18.104.22.168 Operationalization of mainstreaming
Though there is a considerable amount of literature on how development policies are made (see Section12.2.3), there is currently very limited literature on how climate mitigation considerations could be mainstreamed into development policies. Based on a number of Indian case studies on integrating climate change mitigation in local development, Heller and Shukla (2003) note operational guidelines which can integrate development and climate policies into the future development pathways of developing countries. In developing countries, which by and large have not yet enacted domestic GHG legislation, the Clean Development Mechanism can play a role as one component of national GHG reduction strategies and sustainable development.
Based on a United States Environmental Protection Agency (US EPA, 2006) report on best practices for implementation of clean energy policies and programmes, Sathaye et al. (2006) conclude that following best practices would benefit the operationalization process: (a) commitment of publicly elected and/or regulatory bodies; (b) involvement and support of key stakeholders; (c) sound economic and environmental analyses conducted using simple and transparent tools; (d) longer time frames for programmes so that they can overcome market and funding cycles; (e) setting annual and cumulative targets to gage progress of mainstreaming; (f) ensuring additionality over and above existing and other planned programmes; (g) selection of an effective entity for implementation; (h) education and regular training of key participants; (i) monitoring and evaluation of mainstreaming results; and (j) maintenance of a functional database on a project’s or programme’s sustainable development performance.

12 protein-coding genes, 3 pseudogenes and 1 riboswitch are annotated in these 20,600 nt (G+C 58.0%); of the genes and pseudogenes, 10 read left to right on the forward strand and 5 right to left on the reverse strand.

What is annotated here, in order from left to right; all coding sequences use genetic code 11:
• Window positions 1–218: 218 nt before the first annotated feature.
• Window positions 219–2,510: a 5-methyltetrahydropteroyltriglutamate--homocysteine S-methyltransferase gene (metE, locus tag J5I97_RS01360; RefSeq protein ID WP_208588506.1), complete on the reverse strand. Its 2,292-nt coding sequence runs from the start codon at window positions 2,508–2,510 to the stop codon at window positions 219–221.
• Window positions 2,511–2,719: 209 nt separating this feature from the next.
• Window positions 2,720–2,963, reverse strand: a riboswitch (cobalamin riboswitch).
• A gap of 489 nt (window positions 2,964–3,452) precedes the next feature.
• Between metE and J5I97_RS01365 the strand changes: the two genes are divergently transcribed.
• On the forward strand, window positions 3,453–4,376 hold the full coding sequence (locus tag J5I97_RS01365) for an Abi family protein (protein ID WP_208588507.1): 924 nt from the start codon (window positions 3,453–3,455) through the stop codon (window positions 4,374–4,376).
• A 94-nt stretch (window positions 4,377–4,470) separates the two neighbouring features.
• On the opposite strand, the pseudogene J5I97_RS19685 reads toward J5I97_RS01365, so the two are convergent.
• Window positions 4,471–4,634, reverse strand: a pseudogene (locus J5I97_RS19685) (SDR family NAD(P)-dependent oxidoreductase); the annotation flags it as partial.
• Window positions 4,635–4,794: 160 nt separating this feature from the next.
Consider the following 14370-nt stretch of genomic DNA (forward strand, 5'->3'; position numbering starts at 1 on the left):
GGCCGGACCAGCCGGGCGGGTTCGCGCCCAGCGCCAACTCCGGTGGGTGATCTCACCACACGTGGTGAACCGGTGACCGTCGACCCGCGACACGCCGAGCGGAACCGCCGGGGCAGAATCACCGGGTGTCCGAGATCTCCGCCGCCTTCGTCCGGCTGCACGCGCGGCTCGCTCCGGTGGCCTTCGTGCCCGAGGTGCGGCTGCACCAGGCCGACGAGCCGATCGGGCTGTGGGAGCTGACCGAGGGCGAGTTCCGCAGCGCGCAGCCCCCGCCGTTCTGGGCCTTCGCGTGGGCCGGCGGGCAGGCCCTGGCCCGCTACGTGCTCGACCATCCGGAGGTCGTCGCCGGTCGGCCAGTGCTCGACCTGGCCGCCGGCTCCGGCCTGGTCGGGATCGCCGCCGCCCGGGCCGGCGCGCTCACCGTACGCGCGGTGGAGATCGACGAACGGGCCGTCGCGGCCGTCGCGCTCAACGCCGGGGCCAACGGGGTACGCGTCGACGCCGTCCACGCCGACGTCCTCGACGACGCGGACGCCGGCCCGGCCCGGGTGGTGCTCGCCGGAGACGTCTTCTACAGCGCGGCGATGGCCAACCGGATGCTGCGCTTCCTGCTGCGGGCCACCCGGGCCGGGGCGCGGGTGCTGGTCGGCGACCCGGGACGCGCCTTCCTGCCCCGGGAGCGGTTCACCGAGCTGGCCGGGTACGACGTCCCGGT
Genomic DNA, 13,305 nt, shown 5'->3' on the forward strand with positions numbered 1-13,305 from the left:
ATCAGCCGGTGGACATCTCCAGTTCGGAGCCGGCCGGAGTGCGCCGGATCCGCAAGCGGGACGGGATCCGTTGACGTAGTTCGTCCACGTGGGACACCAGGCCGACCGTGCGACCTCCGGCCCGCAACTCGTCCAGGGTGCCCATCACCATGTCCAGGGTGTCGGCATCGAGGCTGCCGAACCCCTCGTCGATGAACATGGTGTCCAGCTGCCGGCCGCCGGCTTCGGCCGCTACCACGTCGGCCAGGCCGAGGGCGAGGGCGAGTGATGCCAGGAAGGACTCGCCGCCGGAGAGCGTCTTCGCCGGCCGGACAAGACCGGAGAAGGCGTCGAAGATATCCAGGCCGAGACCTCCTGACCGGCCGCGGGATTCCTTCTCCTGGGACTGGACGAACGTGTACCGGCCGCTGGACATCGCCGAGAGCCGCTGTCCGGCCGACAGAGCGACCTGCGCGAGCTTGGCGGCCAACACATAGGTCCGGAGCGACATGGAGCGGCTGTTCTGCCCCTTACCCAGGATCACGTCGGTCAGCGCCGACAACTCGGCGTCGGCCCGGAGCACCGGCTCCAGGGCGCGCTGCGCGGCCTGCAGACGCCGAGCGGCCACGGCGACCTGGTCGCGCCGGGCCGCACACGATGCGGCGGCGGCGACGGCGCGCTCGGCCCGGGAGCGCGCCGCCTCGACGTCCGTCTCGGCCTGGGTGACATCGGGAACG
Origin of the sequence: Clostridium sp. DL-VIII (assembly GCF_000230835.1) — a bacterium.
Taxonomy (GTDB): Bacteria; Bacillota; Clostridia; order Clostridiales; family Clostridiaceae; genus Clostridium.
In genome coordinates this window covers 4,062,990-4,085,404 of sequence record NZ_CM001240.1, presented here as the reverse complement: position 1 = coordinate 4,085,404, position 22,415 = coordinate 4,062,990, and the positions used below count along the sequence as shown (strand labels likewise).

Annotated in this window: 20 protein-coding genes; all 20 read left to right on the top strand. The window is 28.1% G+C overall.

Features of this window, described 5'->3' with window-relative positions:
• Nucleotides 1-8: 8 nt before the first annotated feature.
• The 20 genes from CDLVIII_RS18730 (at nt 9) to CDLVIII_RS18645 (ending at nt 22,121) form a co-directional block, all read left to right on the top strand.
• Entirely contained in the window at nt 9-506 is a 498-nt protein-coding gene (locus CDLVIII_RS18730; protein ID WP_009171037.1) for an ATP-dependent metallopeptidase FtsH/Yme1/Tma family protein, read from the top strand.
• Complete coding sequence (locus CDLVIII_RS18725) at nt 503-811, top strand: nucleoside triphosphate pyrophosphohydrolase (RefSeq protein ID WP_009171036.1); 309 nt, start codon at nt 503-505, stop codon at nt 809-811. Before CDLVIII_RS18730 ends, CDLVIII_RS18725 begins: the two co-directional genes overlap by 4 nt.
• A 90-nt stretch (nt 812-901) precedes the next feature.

A study of the Baltic region explores a sustainable development pathway addressing broad environmental, economic and social development goals, including low GHG emissions. A majority of the population could favour - or at least tolerate - a set of measures that change individual and corporate behaviours to align with local and global sustainability (Raskin et al., 1998). Kaivo-oja (2004) concludes that climate change as such may not be a major direct threat to Finland, but the effects of climate change on the world’s socio-economic system and the related consequences for the Finnish system may be considerable. The Finnish scenario analysis, which is based on intensive expert and stakeholder involvement, suggests that such indirect consequences have to be taken into account in developing strategic views of possible future development paths for administrative and business sectors.